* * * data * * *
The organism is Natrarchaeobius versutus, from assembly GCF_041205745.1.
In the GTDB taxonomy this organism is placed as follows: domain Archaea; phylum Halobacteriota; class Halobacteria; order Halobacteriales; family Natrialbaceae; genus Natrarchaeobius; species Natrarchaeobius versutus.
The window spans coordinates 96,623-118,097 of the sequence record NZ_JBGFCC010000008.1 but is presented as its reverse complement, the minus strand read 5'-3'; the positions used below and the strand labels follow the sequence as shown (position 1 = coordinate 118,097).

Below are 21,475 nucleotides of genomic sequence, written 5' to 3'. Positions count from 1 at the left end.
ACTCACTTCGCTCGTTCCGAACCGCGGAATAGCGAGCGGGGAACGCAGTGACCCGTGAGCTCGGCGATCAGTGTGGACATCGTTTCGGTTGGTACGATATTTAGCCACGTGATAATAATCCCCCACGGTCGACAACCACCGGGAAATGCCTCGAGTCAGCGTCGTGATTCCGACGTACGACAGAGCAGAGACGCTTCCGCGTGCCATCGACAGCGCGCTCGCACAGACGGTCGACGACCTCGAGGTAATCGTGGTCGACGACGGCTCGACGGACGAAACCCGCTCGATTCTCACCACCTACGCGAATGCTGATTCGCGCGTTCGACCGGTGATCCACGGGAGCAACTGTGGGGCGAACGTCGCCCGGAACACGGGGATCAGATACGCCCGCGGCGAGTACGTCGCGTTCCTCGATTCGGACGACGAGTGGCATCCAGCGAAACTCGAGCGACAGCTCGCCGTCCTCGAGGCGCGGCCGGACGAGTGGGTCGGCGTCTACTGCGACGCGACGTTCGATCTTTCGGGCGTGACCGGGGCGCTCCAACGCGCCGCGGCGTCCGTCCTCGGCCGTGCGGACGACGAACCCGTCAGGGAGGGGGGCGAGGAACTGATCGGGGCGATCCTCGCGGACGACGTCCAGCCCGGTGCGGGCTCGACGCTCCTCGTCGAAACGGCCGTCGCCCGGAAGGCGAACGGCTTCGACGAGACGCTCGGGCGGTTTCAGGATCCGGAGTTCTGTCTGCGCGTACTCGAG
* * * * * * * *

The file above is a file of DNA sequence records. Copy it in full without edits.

The organism is Natrarchaeobius versutus, from assembly GCF_041205745.1.
In the GTDB taxonomy this organism is placed as follows: domain Archaea; phylum Halobacteriota; class Halobacteria; order Halobacteriales; family Natrialbaceae; genus Natrarchaeobius; species Natrarchaeobius versutus.
The window spans coordinates 96,623-118,097 of the sequence record NZ_JBGFCC010000008.1 but is presented as its reverse complement, the minus strand read 5'-3'; the positions used below and the strand labels follow the sequence as shown (position 1 = coordinate 118,097).

Below are 21,475 nucleotides of genomic sequence, written 5' to 3'. Positions count from 1 at the left end.
ACTCACTTCGCTCGTTCCGAACCGCGGAATAGCGAGCGGGGAACGCAGTGACCCGTGAGCTCGGCGATCAGTGTGGACATCGTTTCGGTTGGTACGATATTTAGCCACGTGATAATAATCCCCCACGGTCGACAACCACCGGGAAATGCCTCGAGTCAGCGTCGTGATTCCGACGTACGACAGAGCAGAGACGCTTCCGCGTGCCATCGACAGCGCGCTCGCACAGACGGTCGACGACCTCGAGGTAATCGTGGTCGACGACGGCTCGACGGACGAAACCCGCTCGATTCTCACCACCTACGCGAATGCTGATTCGCGCGTTCGACCGGTGATCCACGGGAGCAACTGTGGGGCGAACGTCGCCCGGAACACGGGGATCAGATACGCCCGCGGCGAGTACGTCGCGTTCCTCGATTCGGACGACGAGTGGCATCCAGCGAAACTCGAGCGACAGCTCGCCGTCCTCGAGGCGCGGCCGGACGAGTGGGTCGGCGTCTACTGCGACGCGACGTTCGATCTTTCGGGCGTGACCGGGGCGCTCCAACGCGCCGCGGCGTCCGTCCTCGGCCGTGCGGACGACGAACCCGTCAGGGAGGGGGGCGAGGAACTGATCGGGGCGATCCTCGCGGACGACGTCCAGCCCGGTGCGGGCTCGACGCTCCTCGTCGAAACGGCCGTCGCCCGGAAGGCGAACGGCTTCGACGAGACGCTCGGGCGGTTTCAGGATCCGGAGTTCTGTCTGCGCGTACTCGAG